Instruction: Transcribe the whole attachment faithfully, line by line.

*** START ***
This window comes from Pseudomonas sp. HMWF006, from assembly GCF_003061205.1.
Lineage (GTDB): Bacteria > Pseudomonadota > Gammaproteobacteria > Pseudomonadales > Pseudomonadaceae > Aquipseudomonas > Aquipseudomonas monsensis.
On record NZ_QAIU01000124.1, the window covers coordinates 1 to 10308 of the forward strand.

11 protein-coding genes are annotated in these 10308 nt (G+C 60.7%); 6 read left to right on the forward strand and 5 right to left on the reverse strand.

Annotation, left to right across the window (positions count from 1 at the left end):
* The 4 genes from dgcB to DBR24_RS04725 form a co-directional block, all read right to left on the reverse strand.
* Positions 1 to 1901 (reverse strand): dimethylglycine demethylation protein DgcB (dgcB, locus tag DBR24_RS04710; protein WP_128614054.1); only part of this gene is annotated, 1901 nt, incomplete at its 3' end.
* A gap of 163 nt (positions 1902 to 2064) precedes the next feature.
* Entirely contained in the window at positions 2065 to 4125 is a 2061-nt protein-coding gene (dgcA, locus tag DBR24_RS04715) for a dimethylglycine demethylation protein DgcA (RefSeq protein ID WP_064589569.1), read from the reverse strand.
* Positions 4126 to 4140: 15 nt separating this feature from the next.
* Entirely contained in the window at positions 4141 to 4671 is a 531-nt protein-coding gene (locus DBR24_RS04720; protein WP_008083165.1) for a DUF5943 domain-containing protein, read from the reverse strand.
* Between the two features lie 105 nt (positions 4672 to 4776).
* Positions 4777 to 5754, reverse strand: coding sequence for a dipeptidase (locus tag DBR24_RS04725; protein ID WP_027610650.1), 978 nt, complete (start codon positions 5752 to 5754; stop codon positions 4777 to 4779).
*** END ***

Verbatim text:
This window comes from Pseudomonas sp. HMWF006, from assembly GCF_003061205.1.
Lineage (GTDB): Bacteria > Pseudomonadota > Gammaproteobacteria > Pseudomonadales > Pseudomonadaceae > Aquipseudomonas > Aquipseudomonas monsensis.
On record NZ_QAIU01000124.1, the window covers coordinates 1 to 10308 of the forward strand.

11 protein-coding genes are annotated in these 10308 nt (G+C 60.7%); 6 read left to right on the forward strand and 5 right to left on the reverse strand.

Annotation, left to right across the window (positions count from 1 at the left end):
* The 4 genes from dgcB to DBR24_RS04725 form a co-directional block, all read right to left on the reverse strand.
* Positions 1 to 1901 (reverse strand): dimethylglycine demethylation protein DgcB (dgcB, locus tag DBR24_RS04710; protein WP_128614054.1); only part of this gene is annotated, 1901 nt, incomplete at its 3' end.
* A gap of 163 nt (positions 1902 to 2064) precedes the next feature.
* Entirely contained in the window at positions 2065 to 4125 is a 2061-nt protein-coding gene (dgcA, locus tag DBR24_RS04715) for a dimethylglycine demethylation protein DgcA (RefSeq protein ID WP_064589569.1), read from the reverse strand.
* Positions 4126 to 4140: 15 nt separating this feature from the next.
* Entirely contained in the window at positions 4141 to 4671 is a 531-nt protein-coding gene (locus DBR24_RS04720; protein WP_008083165.1) for a DUF5943 domain-containing protein, read from the reverse strand.
* Between the two features lie 105 nt (positions 4672 to 4776).
* Positions 4777 to 5754, reverse strand: coding sequence for a dipeptidase (locus tag DBR24_RS04725; protein ID WP_027610650.1), 978 nt, complete (start codon positions 5752 to 5754; stop codon positions 4777 to 4779).